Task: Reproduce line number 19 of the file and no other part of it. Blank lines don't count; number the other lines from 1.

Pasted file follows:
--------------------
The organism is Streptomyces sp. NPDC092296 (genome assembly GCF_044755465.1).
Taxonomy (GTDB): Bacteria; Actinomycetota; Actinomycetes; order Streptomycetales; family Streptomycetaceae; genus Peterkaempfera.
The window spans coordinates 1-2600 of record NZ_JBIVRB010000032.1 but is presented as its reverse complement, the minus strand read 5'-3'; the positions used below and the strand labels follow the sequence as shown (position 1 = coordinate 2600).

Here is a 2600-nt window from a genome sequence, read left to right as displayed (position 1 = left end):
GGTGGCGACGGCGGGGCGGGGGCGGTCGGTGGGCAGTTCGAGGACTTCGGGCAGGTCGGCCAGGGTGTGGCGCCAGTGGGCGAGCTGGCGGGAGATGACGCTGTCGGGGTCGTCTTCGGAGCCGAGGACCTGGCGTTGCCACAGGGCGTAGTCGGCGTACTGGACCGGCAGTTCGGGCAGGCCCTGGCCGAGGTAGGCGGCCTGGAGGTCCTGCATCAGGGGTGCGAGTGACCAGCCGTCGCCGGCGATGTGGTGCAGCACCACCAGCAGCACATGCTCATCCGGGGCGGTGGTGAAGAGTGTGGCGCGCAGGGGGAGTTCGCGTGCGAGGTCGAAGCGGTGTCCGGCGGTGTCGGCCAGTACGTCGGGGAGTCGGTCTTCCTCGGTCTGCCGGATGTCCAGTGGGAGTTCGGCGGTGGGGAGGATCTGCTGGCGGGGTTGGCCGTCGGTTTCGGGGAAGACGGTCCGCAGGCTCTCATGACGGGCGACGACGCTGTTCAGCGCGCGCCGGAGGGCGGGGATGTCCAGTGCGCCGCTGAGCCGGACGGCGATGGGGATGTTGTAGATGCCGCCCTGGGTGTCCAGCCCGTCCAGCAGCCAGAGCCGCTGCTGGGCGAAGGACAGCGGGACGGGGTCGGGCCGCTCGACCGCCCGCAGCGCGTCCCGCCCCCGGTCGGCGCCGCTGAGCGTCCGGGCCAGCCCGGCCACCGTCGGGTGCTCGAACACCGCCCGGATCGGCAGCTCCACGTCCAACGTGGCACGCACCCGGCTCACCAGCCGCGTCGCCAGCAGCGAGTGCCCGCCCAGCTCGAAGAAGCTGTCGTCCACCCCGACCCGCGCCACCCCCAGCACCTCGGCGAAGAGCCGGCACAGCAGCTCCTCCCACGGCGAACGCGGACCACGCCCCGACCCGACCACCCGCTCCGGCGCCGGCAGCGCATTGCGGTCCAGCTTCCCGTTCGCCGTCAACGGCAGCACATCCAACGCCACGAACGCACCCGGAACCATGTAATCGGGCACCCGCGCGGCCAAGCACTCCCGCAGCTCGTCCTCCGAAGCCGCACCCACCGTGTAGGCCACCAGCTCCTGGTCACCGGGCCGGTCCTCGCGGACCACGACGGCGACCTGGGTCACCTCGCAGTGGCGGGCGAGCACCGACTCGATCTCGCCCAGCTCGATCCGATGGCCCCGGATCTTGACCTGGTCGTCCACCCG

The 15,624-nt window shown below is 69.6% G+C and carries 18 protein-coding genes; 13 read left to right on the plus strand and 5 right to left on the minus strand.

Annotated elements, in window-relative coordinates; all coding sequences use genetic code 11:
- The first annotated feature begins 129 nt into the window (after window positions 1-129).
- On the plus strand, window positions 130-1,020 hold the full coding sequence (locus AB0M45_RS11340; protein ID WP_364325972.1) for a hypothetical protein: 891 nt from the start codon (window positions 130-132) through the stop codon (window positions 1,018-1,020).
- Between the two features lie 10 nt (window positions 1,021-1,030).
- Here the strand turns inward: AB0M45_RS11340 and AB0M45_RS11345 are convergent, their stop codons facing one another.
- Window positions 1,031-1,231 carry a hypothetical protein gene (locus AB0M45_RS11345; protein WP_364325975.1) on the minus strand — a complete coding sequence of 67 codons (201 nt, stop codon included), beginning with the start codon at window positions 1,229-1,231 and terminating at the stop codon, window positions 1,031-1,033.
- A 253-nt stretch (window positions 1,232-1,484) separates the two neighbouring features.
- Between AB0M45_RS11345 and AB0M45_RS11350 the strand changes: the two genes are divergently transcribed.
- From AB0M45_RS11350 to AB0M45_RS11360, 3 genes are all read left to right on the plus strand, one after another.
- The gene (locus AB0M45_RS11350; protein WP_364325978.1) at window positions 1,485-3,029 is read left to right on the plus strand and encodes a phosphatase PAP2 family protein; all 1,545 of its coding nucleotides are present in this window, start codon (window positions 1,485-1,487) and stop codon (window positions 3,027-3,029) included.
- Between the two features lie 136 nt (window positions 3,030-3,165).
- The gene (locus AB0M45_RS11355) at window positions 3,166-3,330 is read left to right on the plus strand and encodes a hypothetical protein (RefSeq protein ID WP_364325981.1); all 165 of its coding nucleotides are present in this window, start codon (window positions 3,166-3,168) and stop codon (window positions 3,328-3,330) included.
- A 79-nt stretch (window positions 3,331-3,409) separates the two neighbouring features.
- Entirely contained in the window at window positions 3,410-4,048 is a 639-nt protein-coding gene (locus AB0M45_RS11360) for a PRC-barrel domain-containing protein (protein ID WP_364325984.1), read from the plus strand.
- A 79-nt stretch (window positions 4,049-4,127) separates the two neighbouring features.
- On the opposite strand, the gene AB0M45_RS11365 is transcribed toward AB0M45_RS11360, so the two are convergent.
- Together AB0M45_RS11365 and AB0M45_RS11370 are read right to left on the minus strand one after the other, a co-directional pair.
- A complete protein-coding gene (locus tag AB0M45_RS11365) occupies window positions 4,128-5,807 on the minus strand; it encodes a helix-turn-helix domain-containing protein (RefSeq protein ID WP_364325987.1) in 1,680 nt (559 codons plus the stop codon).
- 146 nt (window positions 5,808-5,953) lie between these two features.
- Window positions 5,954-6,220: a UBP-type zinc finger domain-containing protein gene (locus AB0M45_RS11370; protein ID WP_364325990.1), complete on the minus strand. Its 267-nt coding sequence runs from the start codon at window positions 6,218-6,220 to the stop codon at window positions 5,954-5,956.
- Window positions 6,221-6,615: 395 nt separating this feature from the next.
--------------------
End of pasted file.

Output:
- A 79-nt stretch (window positions 3,331-3,409) separates the two neighbouring features.